Speeding motorists have been travelling at more than double the limit during lockdown, UK police have revealed.
One driver was recorded at 134mph in a 40mph limit in London, while another was clocked at 115mph on a 40mph road in Greater Manchester.
A crash could put a “huge strain” on other blue light services, one force said, if it led to injury or staff being exposed to Covid-19 and forced into self-isolation.
Forces said the minority ignored rules.
It comes as Department for Transport data shows motor vehicle use in Great Britain has fallen by two thirds over the past month, particularly since the UK went into lockdown on 23 March.
Supt Julie Ellison, from Greater Manchester Police (GMP)’s specialist operations team, said: “My officers are working tirelessly to track down these offenders who are using the quieter roads as their own personal racetrack.”
Police Scotland also said, over the Easter period between 10 and 14 April, 16 people were found committing drink or drug-driving offences.
“It is astonishing to see people behave so recklessly, particularly when we all need to be doing our bit to stay at home to protect the NHS and save lives,” said Supt Simon Bradshaw, from Police Scotland’s road policing division.
Recent incidents across the UK include:
- Seven people were killed in crashes in London since 20 March – including three motorbike riders and a cyclist
- Gloucestershire Police said two people had been killed in separate crashes. It also recorded one motorist at 74mph in a 30mph limit and another at speeds of up to 122mph on the M5
- GMP said it had caught more than 6,200 drivers breaking speed limits since lockdown began on 23 March. The force recorded a driver doing 115mph on a 40mph road and one reaching speeds of 129mph on the M62
- A man was recorded above 130mph on the A90 between Peterhead and Ellon, Aberdeenshire, on 12 April.
- A driver was stopped in Sudbury, Suffolk, travelling at 80mph in a 30mph limit with no insurance and no driving licence
- Police in Wales have seen speeds of 114mph in a 70mph limit on the A55 in Rhuallt Hill, another at 105mph in a 60mph limit on the A5 in Halton, Wrexham, and a third at 104mph in a 70mph limit on the A48 in Pensarn, Carmarthen
- Speeding has doubled on Lincolnshire’s roads under the lockdown despite a reduction in the amount of traffic by two thirds, police said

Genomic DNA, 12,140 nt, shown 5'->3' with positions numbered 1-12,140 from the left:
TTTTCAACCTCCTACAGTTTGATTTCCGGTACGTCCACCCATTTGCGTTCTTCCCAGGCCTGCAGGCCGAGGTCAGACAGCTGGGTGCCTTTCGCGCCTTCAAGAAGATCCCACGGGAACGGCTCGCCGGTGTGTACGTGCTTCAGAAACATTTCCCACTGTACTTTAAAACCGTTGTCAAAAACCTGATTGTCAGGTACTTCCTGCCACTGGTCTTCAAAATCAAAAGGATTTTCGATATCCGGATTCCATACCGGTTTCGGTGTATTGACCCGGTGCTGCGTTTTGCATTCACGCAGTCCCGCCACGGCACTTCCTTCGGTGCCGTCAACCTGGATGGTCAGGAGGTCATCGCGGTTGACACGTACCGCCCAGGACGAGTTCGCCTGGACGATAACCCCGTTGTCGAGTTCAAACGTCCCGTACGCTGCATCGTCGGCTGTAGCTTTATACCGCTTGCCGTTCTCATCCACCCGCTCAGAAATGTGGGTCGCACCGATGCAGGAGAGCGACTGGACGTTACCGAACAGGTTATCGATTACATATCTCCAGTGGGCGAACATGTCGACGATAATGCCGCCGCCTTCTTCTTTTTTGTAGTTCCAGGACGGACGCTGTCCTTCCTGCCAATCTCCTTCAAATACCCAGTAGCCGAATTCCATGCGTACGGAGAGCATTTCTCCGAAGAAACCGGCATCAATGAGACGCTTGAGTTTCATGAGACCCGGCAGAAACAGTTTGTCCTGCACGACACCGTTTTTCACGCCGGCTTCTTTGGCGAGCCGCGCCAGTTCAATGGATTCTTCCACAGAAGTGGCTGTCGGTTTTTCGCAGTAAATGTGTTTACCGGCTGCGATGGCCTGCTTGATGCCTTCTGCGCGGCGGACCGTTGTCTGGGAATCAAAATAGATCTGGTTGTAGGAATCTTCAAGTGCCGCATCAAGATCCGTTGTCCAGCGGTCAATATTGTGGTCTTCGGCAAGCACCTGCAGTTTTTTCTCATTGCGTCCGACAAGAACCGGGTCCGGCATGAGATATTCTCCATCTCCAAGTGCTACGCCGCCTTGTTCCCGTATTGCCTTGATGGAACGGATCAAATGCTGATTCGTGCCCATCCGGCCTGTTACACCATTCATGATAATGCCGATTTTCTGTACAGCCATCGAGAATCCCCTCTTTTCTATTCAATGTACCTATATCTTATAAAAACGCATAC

- One driver was detected travelling at 112mph on the A2 Belfast to Bangor Road on 2 April, by the Police Service of Northern Ireland
“The concern we currently have relates to those undertaking unnecessary travel. A serious road collision can result in around 20 emergency services staff attending the scene,” Ch Insp Steve Lenney from Dorset, Devon and Cornwall roads policing unit said.
“If someone involved in the collision tests positive for Covid-19, then that is a substantial number of emergency services staff forced into self-isolation and unable to work, which puts a huge strain on all blue-light services, not just the NHS.”
Forces reporting an increase in speeding offences also included Northumbria, Leicestershire, Bedfordshire, Cambridgeshire, Hertfordshire and Merseyside.
The all-Wales road safety partnership, Go Safe, said it was “seeing more vehicles exceeding the speed limit to a higher extent” despite a drop of more than half in the volume of traffic.
“The world may have changed, but the speed limit and traffic laws remain the same,” Teresa Ciano, from the partnership said.Supt Andy Cox, from the Met Police’s roads and traffic policing command, said his team had recorded one driver travelling at 134mph in a 40mph zone.
Motor vehicle use in Great Britain
Figures are down by two thirds since mid-March
Inspector Rosie Leech, from the Police Service of Northern Ireland, said, “Despite a 60% reduction in traffic flow, the health advice and business closures, our preliminary figures indicate only a 39% fall in the detection of speeding offences in the four weeks from 17 March, compared to the same period last year.
“However, this still represents a figure of 2,314 people detected speeding… it is particularly disappointing that so many people have decided to put lives at risk by driving at excessive speeds.”
Joshua Harris, director of campaigns at road safety charity Brake, said there was “never an excuse for speeding”.
He said: “With only essential travel permitted, we would hope to see speeding decline and so the reported increase is deeply concerning.
“We urge everyone to follow government guidance and stay home.”
Additional reporting: The Local Democracy Reporting Service